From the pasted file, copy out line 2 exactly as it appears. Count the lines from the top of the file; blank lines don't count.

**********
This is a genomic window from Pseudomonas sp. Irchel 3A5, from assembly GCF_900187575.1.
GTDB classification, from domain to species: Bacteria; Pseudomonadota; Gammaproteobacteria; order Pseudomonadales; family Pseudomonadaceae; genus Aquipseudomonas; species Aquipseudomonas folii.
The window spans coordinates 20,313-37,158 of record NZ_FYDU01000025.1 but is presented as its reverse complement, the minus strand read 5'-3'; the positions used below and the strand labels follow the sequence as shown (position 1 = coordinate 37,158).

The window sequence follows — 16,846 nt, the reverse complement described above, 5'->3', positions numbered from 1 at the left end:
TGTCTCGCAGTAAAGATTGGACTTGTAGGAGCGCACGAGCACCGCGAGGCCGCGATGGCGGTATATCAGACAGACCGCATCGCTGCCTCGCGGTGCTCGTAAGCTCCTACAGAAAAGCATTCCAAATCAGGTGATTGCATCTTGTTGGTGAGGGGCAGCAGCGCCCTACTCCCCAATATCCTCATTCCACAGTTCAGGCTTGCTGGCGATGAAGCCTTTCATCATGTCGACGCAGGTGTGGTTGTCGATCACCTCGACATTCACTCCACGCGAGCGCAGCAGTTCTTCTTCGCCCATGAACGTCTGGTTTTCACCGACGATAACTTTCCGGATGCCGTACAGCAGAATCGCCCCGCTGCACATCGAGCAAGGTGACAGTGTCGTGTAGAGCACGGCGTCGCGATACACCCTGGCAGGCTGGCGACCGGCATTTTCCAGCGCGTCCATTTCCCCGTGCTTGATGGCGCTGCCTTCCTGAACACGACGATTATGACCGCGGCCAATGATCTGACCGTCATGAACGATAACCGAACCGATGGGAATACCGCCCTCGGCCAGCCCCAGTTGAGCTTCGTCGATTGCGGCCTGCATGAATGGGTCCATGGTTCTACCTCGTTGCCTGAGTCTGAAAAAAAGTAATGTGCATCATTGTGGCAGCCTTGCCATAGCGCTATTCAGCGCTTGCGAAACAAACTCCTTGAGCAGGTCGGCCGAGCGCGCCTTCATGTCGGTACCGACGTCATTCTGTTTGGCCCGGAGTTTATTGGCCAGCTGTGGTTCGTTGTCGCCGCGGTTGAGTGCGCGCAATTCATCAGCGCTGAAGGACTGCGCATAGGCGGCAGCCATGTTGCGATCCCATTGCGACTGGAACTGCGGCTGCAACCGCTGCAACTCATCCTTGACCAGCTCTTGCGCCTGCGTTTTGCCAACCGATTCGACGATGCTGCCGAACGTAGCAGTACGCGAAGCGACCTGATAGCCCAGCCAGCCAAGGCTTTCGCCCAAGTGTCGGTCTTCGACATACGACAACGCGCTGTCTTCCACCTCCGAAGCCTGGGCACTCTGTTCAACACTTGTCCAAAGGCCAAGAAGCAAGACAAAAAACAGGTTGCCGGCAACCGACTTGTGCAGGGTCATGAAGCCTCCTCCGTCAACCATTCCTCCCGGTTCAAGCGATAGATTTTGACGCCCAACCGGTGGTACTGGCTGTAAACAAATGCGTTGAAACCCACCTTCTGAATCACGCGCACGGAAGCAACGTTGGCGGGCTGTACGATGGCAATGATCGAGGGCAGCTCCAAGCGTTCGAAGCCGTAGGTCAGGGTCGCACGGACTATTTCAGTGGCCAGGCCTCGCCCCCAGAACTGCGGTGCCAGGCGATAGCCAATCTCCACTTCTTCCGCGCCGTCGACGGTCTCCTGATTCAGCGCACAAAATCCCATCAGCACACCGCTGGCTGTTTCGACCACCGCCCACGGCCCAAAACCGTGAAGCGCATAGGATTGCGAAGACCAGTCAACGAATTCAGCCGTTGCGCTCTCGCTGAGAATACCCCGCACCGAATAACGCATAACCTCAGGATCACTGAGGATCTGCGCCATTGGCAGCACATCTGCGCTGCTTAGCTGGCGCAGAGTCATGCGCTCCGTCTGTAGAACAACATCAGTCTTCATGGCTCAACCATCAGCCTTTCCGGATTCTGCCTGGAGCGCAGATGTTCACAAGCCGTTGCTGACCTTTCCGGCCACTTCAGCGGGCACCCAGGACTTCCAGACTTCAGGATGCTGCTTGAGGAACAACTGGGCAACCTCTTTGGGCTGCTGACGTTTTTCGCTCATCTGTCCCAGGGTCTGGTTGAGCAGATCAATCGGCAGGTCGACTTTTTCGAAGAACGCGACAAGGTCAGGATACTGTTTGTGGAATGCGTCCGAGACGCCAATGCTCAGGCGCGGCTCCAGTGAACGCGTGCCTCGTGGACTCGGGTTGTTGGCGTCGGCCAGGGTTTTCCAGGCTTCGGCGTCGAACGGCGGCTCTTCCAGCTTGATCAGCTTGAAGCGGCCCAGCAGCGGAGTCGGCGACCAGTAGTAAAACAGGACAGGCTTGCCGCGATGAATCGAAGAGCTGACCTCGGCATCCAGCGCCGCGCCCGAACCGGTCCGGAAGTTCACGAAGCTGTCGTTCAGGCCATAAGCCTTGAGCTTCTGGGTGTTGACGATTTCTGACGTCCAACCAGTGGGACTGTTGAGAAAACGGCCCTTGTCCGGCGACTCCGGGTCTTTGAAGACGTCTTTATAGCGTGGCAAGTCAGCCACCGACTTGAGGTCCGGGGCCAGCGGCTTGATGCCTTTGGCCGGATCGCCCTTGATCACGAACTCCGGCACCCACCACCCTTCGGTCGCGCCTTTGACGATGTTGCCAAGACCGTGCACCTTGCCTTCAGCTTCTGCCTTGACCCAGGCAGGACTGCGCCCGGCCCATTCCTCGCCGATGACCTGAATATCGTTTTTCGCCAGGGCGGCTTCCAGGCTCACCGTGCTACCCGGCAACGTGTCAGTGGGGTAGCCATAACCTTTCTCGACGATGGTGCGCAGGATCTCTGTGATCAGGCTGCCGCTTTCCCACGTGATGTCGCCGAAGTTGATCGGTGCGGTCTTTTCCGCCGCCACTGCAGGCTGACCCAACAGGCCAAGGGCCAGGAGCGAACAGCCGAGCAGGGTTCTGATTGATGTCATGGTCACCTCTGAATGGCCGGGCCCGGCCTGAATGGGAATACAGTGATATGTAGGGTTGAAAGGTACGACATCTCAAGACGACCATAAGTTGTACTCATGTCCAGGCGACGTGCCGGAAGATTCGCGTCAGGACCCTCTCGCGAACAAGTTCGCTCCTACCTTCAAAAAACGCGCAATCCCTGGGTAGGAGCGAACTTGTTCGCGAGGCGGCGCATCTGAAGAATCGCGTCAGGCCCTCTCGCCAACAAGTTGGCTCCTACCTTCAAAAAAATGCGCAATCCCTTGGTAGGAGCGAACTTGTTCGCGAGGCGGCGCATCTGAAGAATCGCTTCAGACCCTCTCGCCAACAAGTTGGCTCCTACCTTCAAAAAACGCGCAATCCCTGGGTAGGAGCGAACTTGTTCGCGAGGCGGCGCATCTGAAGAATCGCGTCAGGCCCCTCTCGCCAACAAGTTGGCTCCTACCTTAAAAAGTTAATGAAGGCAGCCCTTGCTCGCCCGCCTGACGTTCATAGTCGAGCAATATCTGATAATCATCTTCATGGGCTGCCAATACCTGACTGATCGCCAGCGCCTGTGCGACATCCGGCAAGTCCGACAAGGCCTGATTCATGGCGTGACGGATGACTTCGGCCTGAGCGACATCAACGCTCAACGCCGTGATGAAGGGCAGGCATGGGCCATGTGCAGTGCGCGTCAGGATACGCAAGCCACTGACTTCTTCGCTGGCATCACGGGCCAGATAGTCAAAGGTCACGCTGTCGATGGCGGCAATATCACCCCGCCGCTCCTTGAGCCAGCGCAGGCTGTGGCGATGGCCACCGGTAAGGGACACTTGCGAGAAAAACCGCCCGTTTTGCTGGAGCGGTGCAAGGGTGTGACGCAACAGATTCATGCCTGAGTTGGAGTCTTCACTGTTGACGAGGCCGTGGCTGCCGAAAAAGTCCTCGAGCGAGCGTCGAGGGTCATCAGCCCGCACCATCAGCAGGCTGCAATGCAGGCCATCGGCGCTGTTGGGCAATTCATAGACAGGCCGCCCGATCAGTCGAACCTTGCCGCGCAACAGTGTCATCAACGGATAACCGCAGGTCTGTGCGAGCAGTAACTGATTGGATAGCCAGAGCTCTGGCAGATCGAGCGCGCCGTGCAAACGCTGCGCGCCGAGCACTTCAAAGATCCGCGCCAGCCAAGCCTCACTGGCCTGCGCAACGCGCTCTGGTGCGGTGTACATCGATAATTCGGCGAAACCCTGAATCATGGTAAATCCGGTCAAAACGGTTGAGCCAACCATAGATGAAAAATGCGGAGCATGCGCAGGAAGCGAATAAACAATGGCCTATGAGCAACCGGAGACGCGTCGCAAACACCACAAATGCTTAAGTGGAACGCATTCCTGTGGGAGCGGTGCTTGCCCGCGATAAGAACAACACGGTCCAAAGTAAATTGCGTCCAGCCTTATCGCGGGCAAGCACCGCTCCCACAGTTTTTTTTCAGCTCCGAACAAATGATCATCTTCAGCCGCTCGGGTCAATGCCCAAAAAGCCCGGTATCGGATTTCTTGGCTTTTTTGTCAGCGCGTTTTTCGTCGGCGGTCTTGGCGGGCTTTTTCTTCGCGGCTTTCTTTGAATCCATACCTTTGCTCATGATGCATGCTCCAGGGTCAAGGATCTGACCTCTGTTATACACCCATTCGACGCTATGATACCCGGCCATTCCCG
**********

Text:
GTDB classification, from domain to species: Bacteria; Pseudomonadota; Gammaproteobacteria; order Pseudomonadales; family Pseudomonadaceae; genus Aquipseudomonas; species Aquipseudomonas folii.